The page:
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Thank you, just reached out to see how to purchase one in the US. Appreciate you documenting this!
 

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I would like to know how some have succeeded building microscopic turbogenerators for their steamlocos.
 

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Pauli,
If you look at Werner's picture above there is no size reference
But it's not a huge turbine.
For a turbo generator you need not only the turbine but also the coils. Quite a challenge to engineer that and make it look scale.
A scale turbo generator would not really be practical as far as output because it would be smaller than Werner's picture.
 

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I did get info of Tim Miller's turbine being sold for Gauge 1 a while back that I was interested in getting one of these days to try and connect for powering a few LED lights to which it advertises that it can power 5 or so of them.

Here is that example for reference:
62087
62088



I do like the prospect of building one at home though! Thanks for sharing the info on your book Werner.

-Mike
 

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I did get info of Tim Miller's turbine being sold for Gauge 1 a while back that I was interested in getting one of these days to try and connect for powering a few LED lights to which it advertises that it can power 5 or so of them.

Here is that example for reference:
View attachment 62087 View attachment 62088


I do like the prospect of building one at home though! Thanks for sharing the info on your book Werner.

-Mike
Thank you! I know Aster showed one years ago. And at least one German man has built one, although for 1:22,5, rather than my 1:32 stuff. He never disclosed the design though. I've speculated, that perhaps using a readymade cogwheel might work. I would be satisfyed to run the headlights (LED), as a very prototypical thing is, that as the locomotive just starts rolling out from a trainstation or similar, the "Lichtmaschine" = "lightmachine" = electric generator situated just behind the chimney on German locomotives, revs up, and the headlights turn from dim to brighter.

Also, the exhaust is lead through a pipe on top of the boiler, and up the chimney side, with the exhaust joining the boiler steam and smoke exhaust.

Wonder how Tim Miller made his turbine wheel.

Do you know if he still sells them?
 

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Thank you! I know Aster showed one years ago. And at least one German man has built one, although for 1:22,5, rather than my 1:32 stuff. He never disclosed the design though. I've speculated, that perhaps using a readymade cogwheel might work. I would be satisfyed to run the headlights (LED), as a very prototypical thing is, that as the locomotive just starts rolling out from a trainstation or similar, the "Lichtmaschine" = "lightmachine" = electric generator situated just behind the chimney on German locomotives, revs up, and the headlights turn from dim to brighter.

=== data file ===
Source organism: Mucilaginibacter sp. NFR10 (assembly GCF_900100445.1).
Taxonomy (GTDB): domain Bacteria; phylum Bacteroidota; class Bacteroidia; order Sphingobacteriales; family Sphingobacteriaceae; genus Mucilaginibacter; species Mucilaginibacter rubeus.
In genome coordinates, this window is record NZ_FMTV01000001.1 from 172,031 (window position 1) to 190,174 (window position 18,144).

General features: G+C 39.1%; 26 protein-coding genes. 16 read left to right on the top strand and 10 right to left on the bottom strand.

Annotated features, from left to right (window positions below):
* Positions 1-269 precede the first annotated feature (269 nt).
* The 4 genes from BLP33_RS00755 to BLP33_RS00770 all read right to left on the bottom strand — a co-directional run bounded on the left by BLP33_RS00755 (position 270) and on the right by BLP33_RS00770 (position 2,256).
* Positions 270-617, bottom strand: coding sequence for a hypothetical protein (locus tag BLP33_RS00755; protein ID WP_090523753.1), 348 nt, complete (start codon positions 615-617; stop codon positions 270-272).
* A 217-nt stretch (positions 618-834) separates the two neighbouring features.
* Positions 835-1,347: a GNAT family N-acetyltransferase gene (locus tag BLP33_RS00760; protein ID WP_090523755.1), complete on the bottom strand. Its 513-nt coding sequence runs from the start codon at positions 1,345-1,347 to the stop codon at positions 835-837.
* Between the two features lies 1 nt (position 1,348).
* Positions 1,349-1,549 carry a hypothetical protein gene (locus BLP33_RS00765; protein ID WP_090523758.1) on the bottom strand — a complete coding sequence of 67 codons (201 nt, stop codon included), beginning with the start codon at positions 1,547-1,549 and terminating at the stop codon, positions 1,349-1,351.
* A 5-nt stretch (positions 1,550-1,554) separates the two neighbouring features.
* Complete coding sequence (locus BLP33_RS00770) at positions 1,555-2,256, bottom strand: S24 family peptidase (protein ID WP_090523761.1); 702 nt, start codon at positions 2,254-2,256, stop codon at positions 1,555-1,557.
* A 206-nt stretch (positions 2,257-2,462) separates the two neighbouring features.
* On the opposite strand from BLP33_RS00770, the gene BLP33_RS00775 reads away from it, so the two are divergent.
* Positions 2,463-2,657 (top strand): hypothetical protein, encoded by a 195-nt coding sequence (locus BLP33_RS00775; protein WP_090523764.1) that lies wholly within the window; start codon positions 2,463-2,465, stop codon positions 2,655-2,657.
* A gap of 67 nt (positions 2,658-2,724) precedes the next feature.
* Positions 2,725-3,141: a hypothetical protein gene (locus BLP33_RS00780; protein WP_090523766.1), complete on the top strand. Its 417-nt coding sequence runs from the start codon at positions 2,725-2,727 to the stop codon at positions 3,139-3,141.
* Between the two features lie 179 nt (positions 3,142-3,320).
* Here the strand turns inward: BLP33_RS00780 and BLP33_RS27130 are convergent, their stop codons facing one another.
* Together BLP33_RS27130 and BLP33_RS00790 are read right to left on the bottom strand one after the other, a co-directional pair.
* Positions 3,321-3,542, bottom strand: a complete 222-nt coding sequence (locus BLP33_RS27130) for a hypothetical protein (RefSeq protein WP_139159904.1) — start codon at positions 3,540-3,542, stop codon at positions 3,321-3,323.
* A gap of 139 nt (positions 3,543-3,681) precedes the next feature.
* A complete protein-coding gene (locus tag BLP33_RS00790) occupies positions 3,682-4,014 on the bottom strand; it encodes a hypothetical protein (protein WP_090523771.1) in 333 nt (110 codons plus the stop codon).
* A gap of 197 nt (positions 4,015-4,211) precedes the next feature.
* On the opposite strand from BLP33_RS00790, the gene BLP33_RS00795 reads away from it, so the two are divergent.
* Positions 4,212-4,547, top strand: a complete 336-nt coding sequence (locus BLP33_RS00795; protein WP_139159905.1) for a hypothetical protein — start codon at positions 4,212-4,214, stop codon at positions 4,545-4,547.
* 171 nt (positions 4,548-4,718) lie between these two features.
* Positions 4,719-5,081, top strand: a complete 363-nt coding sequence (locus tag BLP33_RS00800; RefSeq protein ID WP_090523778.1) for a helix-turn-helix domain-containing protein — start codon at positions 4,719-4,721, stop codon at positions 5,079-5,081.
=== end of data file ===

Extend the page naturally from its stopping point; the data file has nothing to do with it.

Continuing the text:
Also, the exhaust is lead through a pipe on top of the boiler, and up the chimney side, with the exhaust joining the boiler steam and smoke exhaust.

Wonder how Tim Miller made his turbine wheel.

Do you know if he still sells them?
Pauli,

I am unsure if he has any currently for sale, but it seems as if the design was made in 3D and printed in wax and cast in metal by a place like Shapeways. Perhaps the turbine is a printed high temp plastic from them as well? I will send you a message with the small PDF brochure I was given that contains his contact details so that you may reach out to Tim.

Best,
Mike
 

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Than you Mike!

Through the day, I've been thinking how to machine a cast turbine wheel to final fit. Not obvious, but there are more knowligable people to ask about that. Also, how one seals the turbine axle and steam from the generator? And lubrication. I think a combination of low friction plastic, an O-ring, and utilizing the steam / water as lubricant. Like in steam powered feedwater pumps. (DC motor, perhaps from an RC servo as generator. They are cheap.)

Sadly, I think steam consumption might be troublesomly large.. And also , the regulator valve, would be almost as expensive as the generator it self. :-( Much like with whistles. (And they are annoingly big in the cab! Grr!:mad: The place is crammed up as it is. I need somwhere to put my fingers or servos, and also have some maintenance room.
 

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A labyrinth seal would keep the steam where you want it. At the speeds this thing would turn, o rings or anything that increases friction is not your friend. Would not last very long either.
 
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